5. A framework for hybrid machine and human computation for the accurate and scalable analysis of human clinical EEG recordings.  Electroencephalography (EEG) is a key tool in the diagnosis of epilepsy and sleep disorders. In current practice, EEG recordings are visually analyzed by specialist technicians and physicians. However, this is a slow process and dependent on the availability of these expert annotators. This limits EEG as a diagnostic medical tool in smaller communities. Even in larger centers, the time consuming nature of human EEG analysis can lead to backlogs and significant delays in diagnosis and treatment. Thus, there is a need for rapid, scalable, cost-efficient, accurate EEG interpretation that is not heavily dependent on the time of highly trained specialists. These limitations have motivated efforts to develop fully automated algorithms for the interpretation of human EEG signals. Unfortunately, to date, these approaches have had limited success, in part because many aspects of EEG interpretation are fundamentally image classification problems that while straightforward for trained humans, are difficult to fully automate. The field of human computation developed to address such problems where humans may have some advantages over pure automation. In this paradigm, problems are decomposed into a massive number of very simple, carefully designed, human micro-tasks to be carried out by an array of “human processors,” whose answers can be combined with automated algorithms to solve the original problem. This maximizes the advantages of both humans and computers in one algorithm, overcoming the limitations of either.  The overall goal of this project is to design a framework for hybrid machine and human computation to achieve accurate and scalable analysis of human clinical EEG recordings.  We have established a multi-site collaboration between the University of Waterloo, McGill University, the Clinical Neurophysiology Laboratory at Sunnybrook Health Sciences Centre, and the Epilepsy Program at the University Health Network to achieve the following aims:  Aim 1. Develop a general set of algorithms to decompose EEG analysis into micro-tasks, and integrate the responses of non-expert and expert human processors with automated algorithms to solve EEG-related clinical problems.   Aim 2. Develop a general framework to compare these algorithms against fully automated approaches and specialist analyses, and an iterative approach to improve these algorithms.   Aim 3. Apply the algorithms to the interpretation of clinical EEGs from Canadian hospitals.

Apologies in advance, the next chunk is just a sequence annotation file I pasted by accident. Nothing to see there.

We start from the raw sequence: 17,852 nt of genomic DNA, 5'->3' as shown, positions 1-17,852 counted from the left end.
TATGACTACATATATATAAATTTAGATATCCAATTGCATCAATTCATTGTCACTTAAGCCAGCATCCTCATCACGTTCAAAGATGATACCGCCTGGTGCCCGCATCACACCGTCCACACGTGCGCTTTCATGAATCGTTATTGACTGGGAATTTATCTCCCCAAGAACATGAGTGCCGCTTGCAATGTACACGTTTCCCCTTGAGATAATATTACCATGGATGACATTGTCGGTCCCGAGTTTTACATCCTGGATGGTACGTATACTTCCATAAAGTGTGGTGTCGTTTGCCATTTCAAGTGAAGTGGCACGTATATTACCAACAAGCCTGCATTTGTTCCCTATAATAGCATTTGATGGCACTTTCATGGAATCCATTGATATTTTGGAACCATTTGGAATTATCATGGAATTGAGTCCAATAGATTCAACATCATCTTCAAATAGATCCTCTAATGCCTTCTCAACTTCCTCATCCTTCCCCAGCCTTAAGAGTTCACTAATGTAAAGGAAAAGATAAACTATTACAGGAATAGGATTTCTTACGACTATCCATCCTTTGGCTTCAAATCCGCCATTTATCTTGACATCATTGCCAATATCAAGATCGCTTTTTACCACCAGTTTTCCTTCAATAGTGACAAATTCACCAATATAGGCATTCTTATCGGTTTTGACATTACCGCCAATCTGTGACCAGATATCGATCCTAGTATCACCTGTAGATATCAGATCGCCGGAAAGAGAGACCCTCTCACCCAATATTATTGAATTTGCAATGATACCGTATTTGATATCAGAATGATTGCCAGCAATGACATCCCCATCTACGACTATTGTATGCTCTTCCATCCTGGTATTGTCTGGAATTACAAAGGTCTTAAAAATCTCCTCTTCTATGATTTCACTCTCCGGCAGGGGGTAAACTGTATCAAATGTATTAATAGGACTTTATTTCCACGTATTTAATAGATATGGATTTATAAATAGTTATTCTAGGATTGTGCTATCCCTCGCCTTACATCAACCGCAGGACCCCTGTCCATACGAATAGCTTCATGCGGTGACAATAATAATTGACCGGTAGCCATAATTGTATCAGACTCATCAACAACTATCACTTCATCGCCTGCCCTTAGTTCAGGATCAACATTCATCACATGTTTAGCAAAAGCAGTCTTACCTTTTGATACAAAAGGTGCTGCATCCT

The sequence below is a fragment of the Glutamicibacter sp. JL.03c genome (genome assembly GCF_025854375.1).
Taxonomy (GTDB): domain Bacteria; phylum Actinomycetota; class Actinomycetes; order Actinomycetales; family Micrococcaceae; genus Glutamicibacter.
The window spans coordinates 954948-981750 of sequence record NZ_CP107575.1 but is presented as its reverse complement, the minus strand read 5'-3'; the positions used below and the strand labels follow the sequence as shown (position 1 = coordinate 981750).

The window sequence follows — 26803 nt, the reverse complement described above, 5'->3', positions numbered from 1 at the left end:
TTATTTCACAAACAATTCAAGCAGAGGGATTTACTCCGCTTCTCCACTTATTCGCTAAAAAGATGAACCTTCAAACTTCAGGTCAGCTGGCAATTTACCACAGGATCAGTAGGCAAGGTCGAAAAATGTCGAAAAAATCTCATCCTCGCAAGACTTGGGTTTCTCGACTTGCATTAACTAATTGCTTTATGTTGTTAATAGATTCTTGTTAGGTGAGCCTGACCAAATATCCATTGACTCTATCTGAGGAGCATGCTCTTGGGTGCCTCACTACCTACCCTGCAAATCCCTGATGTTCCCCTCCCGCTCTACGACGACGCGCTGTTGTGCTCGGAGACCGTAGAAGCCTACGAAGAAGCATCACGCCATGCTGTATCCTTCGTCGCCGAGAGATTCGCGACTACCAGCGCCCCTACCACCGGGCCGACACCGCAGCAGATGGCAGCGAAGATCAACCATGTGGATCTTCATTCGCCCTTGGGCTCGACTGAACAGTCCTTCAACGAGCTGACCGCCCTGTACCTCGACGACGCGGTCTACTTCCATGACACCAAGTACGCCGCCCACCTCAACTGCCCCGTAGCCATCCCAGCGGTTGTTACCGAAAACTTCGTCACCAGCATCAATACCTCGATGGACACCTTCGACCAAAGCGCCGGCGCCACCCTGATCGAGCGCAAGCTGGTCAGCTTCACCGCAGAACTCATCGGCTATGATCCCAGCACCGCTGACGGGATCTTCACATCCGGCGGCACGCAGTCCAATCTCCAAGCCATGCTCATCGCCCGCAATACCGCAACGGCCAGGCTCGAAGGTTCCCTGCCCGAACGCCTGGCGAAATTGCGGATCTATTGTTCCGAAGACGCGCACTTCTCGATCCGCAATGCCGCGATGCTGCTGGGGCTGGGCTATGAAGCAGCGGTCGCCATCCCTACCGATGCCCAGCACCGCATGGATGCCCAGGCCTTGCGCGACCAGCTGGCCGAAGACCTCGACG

Research Interests


Neuroscience / Brain Health


Clinical Research, Genetics / Genomics / Proteomics


Circadian Rhythms, Sleep, Brain, Cognitive Decline, Dementia, Population Genetics, Parkinson Disease, Stroke, Epigenetics, Seasonal Rhythms